Both the interests of justice and the special deference which is given plaintiff's choice of forum militate in favor of denying this motion. Plaintiff states in her affidavit that she will be unable to go to Michigan to pursue the action on account of severe financial strain. Affidavit of Hilda Austin, ¶¶ 6, 11. In McKrell v. Penta Hotels (France) S.A., 703 F. Supp. 13 (S.D.N Y 1989), this Court upheld the Magistrate's recommendation that a foreign forum was not a viable alternative available because plaintiff would have been unable financially to pursue her claim in the alternate forum. See also Fiorenza v. United States Steel International, Ltd., 311 F. Supp. 117 (S.D.N.Y. 1969) (denying defendant's motion to transfer because plaintiff could not afford to finance litigation); Odita v. Elder Dempster Lines Ltd., 286 F. Supp. 547 (S.D.N.Y. 1968) (denying British defendants' motion to transfer action to Great Britain in deference to impecunious plaintiff, despite presence of witnesses in Great Britain and British interest in resolving the matter); Hokanson v. Helene Curtis Industries Inc. 177 F. Supp. 701 (S.D.N.Y. 1959).

The Court recognizes that defendants will incur some inconvenience should the suit go forward in this jurisdiction. Because this Court lacks the jurisdictional power to subpoena non-party witnesses from Detroit to New York, the parties may have difficulty in securing the testimony of unwilling witnesses. While it is true that in many situations, the "unavailability of compulsory attendance of these key witnesses is a compelling reason to transfer the case," Ruth Hoppe v. G.D. Searle & Co., 683 F. Supp. 1271, 1276 (D.Minn. 1988), deposition testimony is an available alternative to live testimony.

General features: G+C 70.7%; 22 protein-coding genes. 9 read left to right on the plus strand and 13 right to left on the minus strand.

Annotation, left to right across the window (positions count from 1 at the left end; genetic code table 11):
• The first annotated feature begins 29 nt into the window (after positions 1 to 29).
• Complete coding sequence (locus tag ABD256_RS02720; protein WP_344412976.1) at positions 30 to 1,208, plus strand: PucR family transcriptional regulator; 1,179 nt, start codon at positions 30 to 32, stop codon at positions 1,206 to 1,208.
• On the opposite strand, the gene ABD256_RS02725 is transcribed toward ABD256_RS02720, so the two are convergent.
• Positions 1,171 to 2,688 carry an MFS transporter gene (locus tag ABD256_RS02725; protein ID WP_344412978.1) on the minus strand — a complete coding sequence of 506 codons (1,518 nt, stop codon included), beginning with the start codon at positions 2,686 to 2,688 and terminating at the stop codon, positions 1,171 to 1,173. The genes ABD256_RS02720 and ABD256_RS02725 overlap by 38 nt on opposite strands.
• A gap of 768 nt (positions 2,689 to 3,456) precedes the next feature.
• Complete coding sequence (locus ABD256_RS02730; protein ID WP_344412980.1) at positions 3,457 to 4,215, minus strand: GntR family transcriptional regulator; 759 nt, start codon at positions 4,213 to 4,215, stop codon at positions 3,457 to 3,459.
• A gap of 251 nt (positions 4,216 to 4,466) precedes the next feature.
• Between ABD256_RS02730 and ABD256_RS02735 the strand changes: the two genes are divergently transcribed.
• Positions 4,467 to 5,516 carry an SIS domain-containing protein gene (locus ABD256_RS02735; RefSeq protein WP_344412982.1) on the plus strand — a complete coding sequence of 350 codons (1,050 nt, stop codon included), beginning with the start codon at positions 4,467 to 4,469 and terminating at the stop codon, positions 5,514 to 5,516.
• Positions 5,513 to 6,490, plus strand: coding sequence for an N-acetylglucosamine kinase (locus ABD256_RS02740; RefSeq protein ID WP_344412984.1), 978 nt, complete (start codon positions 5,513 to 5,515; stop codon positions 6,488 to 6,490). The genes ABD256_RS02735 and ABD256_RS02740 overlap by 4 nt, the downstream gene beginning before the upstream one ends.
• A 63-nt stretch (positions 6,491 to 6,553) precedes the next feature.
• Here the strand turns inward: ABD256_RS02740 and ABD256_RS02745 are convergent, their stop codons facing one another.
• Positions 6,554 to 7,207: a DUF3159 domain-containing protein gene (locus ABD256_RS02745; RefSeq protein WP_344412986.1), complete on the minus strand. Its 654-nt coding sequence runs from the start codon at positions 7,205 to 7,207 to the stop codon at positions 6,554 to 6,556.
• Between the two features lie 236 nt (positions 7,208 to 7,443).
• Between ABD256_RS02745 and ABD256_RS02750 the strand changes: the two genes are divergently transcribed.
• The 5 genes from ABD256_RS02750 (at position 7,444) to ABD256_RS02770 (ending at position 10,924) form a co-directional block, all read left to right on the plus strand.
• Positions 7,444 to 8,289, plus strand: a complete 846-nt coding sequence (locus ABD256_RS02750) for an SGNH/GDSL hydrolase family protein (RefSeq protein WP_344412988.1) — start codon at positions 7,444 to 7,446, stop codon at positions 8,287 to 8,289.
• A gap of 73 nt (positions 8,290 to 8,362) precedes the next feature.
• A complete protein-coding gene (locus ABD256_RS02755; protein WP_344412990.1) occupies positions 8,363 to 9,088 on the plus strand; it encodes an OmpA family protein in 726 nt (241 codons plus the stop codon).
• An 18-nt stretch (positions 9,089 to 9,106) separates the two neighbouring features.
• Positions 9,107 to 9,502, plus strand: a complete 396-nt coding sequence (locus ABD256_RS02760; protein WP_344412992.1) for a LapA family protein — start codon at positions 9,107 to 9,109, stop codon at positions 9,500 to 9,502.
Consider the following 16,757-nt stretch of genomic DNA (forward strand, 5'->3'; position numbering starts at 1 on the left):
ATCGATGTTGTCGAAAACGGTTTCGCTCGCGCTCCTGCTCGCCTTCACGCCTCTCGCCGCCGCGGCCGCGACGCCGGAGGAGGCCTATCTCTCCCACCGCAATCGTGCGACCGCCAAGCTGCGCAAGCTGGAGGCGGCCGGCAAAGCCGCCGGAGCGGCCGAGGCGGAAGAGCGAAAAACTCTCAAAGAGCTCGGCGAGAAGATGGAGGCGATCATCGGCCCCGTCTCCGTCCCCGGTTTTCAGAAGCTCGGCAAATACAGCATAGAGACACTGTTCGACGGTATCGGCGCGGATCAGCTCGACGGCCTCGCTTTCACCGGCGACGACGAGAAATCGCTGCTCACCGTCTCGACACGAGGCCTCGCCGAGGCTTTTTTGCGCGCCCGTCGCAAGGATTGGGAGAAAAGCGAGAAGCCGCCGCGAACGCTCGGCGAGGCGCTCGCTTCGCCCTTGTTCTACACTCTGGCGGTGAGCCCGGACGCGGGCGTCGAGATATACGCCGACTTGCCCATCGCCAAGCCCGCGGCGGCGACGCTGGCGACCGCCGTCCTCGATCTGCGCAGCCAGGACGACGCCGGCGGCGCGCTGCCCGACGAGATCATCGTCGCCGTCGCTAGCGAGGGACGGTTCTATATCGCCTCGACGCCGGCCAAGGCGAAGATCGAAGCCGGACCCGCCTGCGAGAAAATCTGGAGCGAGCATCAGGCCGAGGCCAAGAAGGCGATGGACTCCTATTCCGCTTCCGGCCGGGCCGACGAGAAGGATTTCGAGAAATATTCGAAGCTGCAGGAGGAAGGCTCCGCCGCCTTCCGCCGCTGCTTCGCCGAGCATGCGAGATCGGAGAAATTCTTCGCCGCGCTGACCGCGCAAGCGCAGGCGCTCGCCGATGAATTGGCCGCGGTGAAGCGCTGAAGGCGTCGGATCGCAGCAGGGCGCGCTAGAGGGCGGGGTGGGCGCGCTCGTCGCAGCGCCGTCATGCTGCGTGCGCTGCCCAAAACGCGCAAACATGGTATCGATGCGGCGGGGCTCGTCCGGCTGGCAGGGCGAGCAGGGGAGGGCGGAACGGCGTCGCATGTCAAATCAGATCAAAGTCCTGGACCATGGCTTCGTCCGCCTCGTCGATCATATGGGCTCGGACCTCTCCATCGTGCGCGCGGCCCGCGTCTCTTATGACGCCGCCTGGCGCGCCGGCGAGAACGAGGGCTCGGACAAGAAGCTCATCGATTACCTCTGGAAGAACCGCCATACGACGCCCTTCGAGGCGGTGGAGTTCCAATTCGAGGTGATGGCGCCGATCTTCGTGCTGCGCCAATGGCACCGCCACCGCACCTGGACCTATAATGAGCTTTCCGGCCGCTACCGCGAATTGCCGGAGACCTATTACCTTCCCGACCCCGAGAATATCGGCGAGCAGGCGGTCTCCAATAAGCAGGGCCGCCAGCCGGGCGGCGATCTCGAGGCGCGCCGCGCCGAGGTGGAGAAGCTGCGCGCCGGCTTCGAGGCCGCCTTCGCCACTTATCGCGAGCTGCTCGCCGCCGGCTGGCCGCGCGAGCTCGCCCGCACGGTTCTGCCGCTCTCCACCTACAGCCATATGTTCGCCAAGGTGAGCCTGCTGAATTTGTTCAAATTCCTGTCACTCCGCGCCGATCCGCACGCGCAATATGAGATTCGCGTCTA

Defendant also contends that litigating in New York represents a large financial burden on it. The defense intends to call approximately seven non-party witnesses, each of them from Michigan. The costs and the inconvenience of transporting witnesses is often an important factor in deciding whether or not to grant a transfer. Essex Crane Rental v. Vic Kirsch Constr. Co., 486 F. Supp. 529, 537 (S.D.N.Y. 1980). While the Court sympathizes with the inconvenience which defendant must suffer, a transfer would simply shift the inconvenience to plaintiff; that shift might deprive her of any forum in which to vindicate her rights. Odita supra, 286 F. Supp. at 551.

Defendant finally contends that Michigan would be a better choice of forum because Michigan courts and juries would have a greater connection with the subject matter. Plaintiff's claim arose out of a controversy that occurred in Michigan while she was residing there. This Court takes into account the interests of the forum state, although they are not by themselves decisive and must be weighed with other facts. Vaughn v. American Basketball Ass'n, 419 F. Supp. 1274, 1278 (S.D.N.Y. 1976). New York was not an inappropriate choice of forum for plaintiff. She lived there before she began her career as a flight attendant and moved back when she could no longer find work in Michigan. Thus the Court notes that both New York and Michigan have some interest in this matter.

Accordingly, the motion to transfer is denied. The basis for this decision is not to be construed broadly. Indeed, if plaintiff were in a more secure financial situation, the outcome would probably be different. See Bayless v. Dresser Industries Inc., 702 F. Supp. 79 (S.D.N.Y. 1988) (reversing Court's own opinion to transfer a supposedly impecunious plaintiff when discovery proceedings revealed that he had $350,000 in his bank account).

Conclusion

For the aforementioned reasons, defendant's motion to transfer is denied.

SO ORDERED.